What makes a country the best? Is it leadership? Military might? Economic strength? A rich and deep vein of culture and history? Freedom, a stable government and transparency when it comes to business and the political process? In a word, yes. All of the above contribute to how people perceive what makes one country better than another – and ultimately which one ranks as the best overall.

July 12, 2015

Through the lens of American influence and power, Bridget Kendall and guests explore how power is being adapted and deployed by countries and organisations around the World. 

The executions of Andrew Chan and Myuran Sukumaran in the early hours of Wednesday morning present several tricky challenges for relations between Australia and Indonesia. The Australian government immediately announced it would recall its ambassador, Paul Grigson, and suspend ministerial visits. In a rare show of solidarity, the Labor Party and the Greens fully supported this. It is unclear at this stage if other actions might be taken.

The failure of the U.S. campaign to dissuade allies from joining China’s Asian Infrastructure Investment Bank was greeted in some quarters as a sign of American decline. But this episode was not a crisis of American power, which remains unequaled. And while the threat that the bank poses to that power and to the international order it undergirds has been much touted, it is in fact overstated. In fact, the main portent of the episode is not Beijing’s overturning of the international economic order or the arrival of China as a U.S.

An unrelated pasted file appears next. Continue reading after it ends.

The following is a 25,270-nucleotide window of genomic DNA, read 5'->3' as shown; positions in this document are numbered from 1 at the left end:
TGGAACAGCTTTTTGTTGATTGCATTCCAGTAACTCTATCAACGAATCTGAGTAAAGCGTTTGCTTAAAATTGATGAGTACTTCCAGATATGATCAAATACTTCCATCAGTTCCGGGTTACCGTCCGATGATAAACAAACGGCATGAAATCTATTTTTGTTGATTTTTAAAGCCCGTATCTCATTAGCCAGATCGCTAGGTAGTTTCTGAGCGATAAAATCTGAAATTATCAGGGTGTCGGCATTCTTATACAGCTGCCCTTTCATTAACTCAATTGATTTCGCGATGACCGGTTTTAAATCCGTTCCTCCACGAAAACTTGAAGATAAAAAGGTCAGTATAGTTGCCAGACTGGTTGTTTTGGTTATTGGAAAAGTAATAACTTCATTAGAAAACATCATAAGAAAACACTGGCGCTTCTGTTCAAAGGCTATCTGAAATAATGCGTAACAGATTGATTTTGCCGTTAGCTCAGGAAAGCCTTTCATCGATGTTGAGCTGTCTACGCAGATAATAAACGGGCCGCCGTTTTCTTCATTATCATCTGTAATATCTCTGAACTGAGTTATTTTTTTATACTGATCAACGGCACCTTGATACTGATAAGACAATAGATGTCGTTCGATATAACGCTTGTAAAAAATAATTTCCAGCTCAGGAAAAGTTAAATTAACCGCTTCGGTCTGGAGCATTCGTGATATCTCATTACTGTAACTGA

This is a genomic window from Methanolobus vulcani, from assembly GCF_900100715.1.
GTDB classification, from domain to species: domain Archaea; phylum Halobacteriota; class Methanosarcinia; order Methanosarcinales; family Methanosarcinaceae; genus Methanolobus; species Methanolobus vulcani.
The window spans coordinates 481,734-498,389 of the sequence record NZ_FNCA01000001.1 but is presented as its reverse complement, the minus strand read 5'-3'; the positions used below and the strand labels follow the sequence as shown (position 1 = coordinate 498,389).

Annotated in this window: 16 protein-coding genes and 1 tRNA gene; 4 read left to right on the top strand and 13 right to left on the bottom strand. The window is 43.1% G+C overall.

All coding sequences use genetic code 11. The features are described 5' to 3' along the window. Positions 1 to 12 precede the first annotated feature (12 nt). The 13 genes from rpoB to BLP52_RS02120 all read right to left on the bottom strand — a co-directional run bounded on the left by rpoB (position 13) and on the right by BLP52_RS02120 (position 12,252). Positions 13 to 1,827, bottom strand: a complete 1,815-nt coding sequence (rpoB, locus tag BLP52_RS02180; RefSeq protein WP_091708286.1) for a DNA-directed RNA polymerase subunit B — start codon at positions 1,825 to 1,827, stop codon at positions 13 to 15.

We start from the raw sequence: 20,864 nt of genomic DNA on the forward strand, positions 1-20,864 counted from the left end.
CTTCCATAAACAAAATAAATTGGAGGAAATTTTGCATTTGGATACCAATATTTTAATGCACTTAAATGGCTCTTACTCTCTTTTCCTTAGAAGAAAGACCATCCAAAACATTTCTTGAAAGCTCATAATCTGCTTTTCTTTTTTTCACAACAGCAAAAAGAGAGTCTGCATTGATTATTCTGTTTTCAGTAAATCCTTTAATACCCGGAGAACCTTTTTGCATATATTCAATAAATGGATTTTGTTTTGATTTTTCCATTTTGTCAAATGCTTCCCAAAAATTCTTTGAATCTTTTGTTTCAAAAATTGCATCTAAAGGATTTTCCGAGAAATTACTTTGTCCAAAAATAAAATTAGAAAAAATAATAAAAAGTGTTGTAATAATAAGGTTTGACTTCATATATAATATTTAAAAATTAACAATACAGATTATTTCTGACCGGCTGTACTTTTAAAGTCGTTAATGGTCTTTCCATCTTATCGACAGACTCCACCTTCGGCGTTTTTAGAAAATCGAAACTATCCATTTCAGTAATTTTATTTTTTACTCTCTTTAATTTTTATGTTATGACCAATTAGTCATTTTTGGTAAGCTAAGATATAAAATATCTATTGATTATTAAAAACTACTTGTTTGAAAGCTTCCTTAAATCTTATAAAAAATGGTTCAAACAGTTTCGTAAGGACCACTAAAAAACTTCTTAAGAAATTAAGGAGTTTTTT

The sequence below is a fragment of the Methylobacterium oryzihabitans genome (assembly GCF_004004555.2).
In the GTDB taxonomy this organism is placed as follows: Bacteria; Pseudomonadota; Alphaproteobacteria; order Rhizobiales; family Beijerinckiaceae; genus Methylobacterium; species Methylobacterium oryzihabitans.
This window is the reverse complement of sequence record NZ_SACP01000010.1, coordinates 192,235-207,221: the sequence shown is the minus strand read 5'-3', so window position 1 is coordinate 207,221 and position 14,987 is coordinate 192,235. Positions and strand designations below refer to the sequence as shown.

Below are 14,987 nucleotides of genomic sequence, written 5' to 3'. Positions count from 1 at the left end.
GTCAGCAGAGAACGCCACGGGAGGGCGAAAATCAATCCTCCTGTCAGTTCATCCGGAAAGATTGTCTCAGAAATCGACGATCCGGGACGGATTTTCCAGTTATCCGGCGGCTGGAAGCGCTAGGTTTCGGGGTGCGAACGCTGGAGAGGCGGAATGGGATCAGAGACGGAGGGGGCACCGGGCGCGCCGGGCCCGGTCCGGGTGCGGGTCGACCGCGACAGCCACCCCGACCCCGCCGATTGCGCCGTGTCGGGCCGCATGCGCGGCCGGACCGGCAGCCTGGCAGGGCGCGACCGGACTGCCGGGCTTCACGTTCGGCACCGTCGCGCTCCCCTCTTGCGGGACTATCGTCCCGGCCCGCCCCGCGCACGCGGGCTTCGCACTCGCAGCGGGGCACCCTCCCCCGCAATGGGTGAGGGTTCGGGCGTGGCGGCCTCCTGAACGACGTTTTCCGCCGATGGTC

Is Israel a superpower? The question comes up and meets a number of answers and reactions. Some would answer that it is a miniature superpower, while others feel Israel is treated like a vassal state of the US.

As the Cold War took global grip, the United States purposefully pushed Britain aside. The U.S. took over its military bases, its spheres of influence, and its markets. Conscious of its decline, London clung, slightly pathetically, to what it termed its "special relationship" with Washington. 

Deal or no deal in the Iranian nuclear talks, Tehran is already behaving like it's made a killing. Sure, U.S. and international sanctions inflicted staggering damage on Iran's economy, convincing the longtime American foe to join talks aimed at limiting its nuclear program.

Digital diplomacy is therefore part of the state’s attempt to remain relevant and to assert power in the digital space. And while the goals of any one initiative might be lauded (as this one can), we need to view and ultimately assess it as only one component of a wider suite of digital foreign policy actions. Taken as a whole, digital foreign policy is fraught with challenges and hypocrisies.